YAKIMA, Wash. — “Good News at Monson,” farmworkers’ union Familias Unidas por la Justicia announced May 22. For the first time since workers began striking at fruit packing plants around Washington’s Yakima County a workers’ committee elected by the strikers reached a preliminary agreement with one of the struck businesses and agreed to return to work, the union reported. The news buoyed workers still on strike at four other plants.
“Negotiations with Monson continue over the permanent raise the workers want,” Familias Unidas President Ramón Torres told the Militant. The union has helped the fruit packers organize and fight for their demands. At each plant the strikers have elected a committee to represent them and lead the walkouts.
“They’re negotiating at Frosty Packing,” where the workers remain on the picket lines, Torres said. “We’re still fighting at the other companies. It’s important that the strikes made Monson sit down and negotiate in good faith with the committee that the workers chose. Both sides committed to work and implement everything necessary to have safety and health at work.”
The strikes began over demands for steps to stop the spread of coronavirus in the crowded packing plants. But the workers quickly raised long-standing issues of wages, working hours, work speedup, broader questions of working conditions in the plants, and to be treated with respect.
One demand is for a guaranteed 40-hour workweek. Workers report they are often offered only 20 hours work, but when the bosses need production they speed up the line to the point where fruit is falling on the floor.
“If we’re going to do the work of three people, we want to be paid for three people,” Rosalinda Gonzales, a striker at Columbia Reach Pack, told the Militant. “We want to be treated fairly and with dignity. We need to be paid a decent wage.”
At Monson workers want more than one women’s bathroom in a department where 50 women work.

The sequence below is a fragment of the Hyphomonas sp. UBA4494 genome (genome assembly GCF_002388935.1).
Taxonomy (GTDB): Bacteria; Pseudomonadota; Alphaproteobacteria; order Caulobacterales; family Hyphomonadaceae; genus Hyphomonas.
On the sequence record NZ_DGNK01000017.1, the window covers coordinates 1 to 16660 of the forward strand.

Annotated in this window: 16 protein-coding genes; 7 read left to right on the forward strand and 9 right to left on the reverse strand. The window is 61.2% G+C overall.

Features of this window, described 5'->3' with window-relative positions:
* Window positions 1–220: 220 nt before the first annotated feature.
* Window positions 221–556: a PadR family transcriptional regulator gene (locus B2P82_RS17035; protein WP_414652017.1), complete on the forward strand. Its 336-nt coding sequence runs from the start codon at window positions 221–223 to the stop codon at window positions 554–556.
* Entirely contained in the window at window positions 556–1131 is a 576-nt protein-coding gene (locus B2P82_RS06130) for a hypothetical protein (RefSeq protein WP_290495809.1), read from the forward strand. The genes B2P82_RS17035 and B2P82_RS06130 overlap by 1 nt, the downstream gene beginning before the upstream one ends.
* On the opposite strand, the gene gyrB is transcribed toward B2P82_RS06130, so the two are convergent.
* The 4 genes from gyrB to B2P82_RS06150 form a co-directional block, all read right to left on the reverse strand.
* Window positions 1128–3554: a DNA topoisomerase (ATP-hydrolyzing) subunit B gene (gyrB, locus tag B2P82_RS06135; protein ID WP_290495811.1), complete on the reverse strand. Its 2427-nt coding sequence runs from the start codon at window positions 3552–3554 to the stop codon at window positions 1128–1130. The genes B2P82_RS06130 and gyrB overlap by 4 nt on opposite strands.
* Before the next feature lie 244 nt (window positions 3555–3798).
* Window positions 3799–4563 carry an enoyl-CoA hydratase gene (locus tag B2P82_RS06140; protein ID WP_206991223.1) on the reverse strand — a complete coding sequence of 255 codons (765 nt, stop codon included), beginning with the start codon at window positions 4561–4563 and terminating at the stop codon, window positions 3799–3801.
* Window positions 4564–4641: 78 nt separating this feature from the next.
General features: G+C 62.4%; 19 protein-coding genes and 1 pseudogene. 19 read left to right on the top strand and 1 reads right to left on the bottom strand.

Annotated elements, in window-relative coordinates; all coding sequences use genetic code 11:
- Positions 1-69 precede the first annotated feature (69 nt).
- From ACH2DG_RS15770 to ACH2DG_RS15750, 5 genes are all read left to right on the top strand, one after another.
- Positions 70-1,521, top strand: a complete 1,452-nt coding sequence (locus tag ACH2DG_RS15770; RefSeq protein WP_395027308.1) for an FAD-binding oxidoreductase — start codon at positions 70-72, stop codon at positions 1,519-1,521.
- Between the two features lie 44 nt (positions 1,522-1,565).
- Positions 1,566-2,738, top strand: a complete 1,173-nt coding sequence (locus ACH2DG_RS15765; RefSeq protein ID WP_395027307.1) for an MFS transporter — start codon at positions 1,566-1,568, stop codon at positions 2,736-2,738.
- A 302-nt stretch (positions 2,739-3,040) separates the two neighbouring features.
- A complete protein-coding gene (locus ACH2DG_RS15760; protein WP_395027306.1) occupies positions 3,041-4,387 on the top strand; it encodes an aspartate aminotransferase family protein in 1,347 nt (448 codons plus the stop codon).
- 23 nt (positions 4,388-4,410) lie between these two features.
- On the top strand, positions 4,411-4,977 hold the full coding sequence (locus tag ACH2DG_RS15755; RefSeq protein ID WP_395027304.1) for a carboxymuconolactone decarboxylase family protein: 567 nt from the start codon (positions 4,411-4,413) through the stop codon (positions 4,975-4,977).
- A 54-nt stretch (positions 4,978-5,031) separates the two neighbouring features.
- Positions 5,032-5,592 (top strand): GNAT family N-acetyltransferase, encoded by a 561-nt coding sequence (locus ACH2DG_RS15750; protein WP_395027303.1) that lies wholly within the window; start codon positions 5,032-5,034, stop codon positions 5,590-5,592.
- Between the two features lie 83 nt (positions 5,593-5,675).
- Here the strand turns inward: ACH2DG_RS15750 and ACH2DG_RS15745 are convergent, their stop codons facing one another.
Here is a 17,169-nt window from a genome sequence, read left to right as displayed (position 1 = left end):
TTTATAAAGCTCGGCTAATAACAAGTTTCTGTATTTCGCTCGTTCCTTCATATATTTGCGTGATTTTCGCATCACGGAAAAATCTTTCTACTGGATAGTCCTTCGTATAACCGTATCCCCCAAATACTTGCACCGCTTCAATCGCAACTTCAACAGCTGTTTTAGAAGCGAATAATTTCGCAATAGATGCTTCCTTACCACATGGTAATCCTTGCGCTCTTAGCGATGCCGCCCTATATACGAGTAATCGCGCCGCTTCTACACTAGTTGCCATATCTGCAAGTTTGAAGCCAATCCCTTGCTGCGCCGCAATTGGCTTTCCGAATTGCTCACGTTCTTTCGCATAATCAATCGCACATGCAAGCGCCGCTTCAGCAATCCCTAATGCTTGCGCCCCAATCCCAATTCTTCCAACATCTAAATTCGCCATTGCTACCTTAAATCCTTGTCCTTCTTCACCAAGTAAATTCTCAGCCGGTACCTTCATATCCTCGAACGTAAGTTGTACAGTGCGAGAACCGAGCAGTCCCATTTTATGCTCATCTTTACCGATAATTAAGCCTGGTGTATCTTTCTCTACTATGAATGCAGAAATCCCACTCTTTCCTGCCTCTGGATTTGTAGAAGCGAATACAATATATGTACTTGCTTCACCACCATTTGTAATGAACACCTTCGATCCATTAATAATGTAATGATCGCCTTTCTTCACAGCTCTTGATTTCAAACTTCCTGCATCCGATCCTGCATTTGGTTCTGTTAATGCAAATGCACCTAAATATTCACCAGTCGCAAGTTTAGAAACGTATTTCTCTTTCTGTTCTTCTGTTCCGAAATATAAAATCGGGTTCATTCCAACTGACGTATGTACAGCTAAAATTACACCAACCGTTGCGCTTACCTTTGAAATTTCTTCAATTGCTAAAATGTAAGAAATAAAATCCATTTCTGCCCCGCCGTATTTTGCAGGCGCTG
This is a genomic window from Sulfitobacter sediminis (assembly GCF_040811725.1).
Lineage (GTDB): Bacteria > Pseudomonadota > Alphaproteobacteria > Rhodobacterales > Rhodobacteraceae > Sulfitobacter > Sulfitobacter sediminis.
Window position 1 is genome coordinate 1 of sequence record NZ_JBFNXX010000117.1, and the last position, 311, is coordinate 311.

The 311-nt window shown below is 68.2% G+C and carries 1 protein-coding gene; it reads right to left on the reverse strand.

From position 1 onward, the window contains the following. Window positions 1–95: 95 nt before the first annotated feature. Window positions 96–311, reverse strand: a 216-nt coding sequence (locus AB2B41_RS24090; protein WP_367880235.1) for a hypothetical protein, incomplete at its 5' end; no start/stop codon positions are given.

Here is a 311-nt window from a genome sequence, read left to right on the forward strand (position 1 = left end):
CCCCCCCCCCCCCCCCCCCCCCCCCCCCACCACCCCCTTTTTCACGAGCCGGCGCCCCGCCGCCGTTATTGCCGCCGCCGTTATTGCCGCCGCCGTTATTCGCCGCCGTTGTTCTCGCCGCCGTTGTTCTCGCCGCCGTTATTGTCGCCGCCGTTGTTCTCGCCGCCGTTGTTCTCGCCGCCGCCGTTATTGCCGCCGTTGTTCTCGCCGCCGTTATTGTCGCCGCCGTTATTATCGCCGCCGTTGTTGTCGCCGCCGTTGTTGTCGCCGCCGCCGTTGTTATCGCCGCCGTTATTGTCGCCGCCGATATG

The strikes haven’t shut down the plants, but they have slowed production, and got the attention of the bosses across this agricultural region. Washington fruit growers and packing bosses raked in some $2.7 billion from fruit and berry sales in 2019. Close to $2 billion of that was from apples alone.
The state’s fruit industry is dominated by integrated fruit-growing and packing combines, increasingly owned by large capital investment funds that have introduced new technologies to speed up production. Allan Brothers, where the strikes started, built a new packing building in 2019 that cost $35 million. Many of area packing bosses, including Allan Brothers and Matson Fruit, where workers remain on strike, are connected through a common marketing company.
The bosses have introduced new orchard technologies, including lashing fruit trees to horizontal suspension cables. That setup costs more than three times as much as traditional orchards to start up, but the trees can start producing in their second or third year compared to four or five for free-standing trees. It also allows bosses to push workers to speed up production.
These conditions helped spur the walkouts. Workers say they are determined to stay on strike until they get contracts. “And Familias Unidas is staying in Yakima until the last strike is over,” Torres said.